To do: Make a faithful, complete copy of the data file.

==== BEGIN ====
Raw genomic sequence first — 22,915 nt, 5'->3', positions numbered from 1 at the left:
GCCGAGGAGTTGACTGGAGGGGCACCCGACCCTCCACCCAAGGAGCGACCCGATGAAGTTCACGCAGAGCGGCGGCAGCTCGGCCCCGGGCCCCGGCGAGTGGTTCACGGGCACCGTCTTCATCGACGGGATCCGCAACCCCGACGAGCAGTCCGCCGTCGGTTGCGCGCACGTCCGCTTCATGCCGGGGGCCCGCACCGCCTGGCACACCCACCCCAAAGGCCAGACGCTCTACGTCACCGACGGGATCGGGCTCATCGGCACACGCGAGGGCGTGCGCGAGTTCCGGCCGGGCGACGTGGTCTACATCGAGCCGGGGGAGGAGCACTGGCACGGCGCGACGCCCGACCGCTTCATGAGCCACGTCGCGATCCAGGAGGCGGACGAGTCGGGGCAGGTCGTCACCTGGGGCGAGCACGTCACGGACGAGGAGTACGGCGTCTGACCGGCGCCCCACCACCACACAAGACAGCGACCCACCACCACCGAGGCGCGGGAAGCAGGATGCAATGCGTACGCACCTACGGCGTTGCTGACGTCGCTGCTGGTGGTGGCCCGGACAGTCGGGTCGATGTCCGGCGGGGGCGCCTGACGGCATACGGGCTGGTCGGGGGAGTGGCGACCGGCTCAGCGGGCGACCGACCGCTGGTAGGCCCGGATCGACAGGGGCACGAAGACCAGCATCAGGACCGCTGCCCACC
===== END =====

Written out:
Raw genomic sequence first — 22,915 nt, 5'->3', positions numbered from 1 at the left:
GCCGAGGAGTTGACTGGAGGGGCACCCGACCCTCCACCCAAGGAGCGACCCGATGAAGTTCACGCAGAGCGGCGGCAGCTCGGCCCCGGGCCCCGGCGAGTGGTTCACGGGCACCGTCTTCATCGACGGGATCCGCAACCCCGACGAGCAGTCCGCCGTCGGTTGCGCGCACGTCCGCTTCATGCCGGGGGCCCGCACCGCCTGGCACACCCACCCCAAAGGCCAGACGCTCTACGTCACCGACGGGATCGGGCTCATCGGCACACGCGAGGGCGTGCGCGAGTTCCGGCCGGGCGACGTGGTCTACATCGAGCCGGGGGAGGAGCACTGGCACGGCGCGACGCCCGACCGCTTCATGAGCCACGTCGCGATCCAGGAGGCGGACGAGTCGGGGCAGGTCGTCACCTGGGGCGAGCACGTCACGGACGAGGAGTACGGCGTCTGACCGGCGCCCCACCACCACACAAGACAGCGACCCACCACCACCGAGGCGCGGGAAGCAGGATGCAATGCGTACGCACCTACGGCGTTGCTGACGTCGCTGCTGGTGGTGGCCCGGACAGTCGGGTCGATGTCCGGCGGGGGCGCCTGACGGCATACGGGCTGGTCGGGGGAGTGGCGACCGGCTCAGCGGGCGACCGACCGCTGGTAGGCCCGGATCGACAGGGGCACGAAGACCAGCATCAGGACCGCTGCCCACC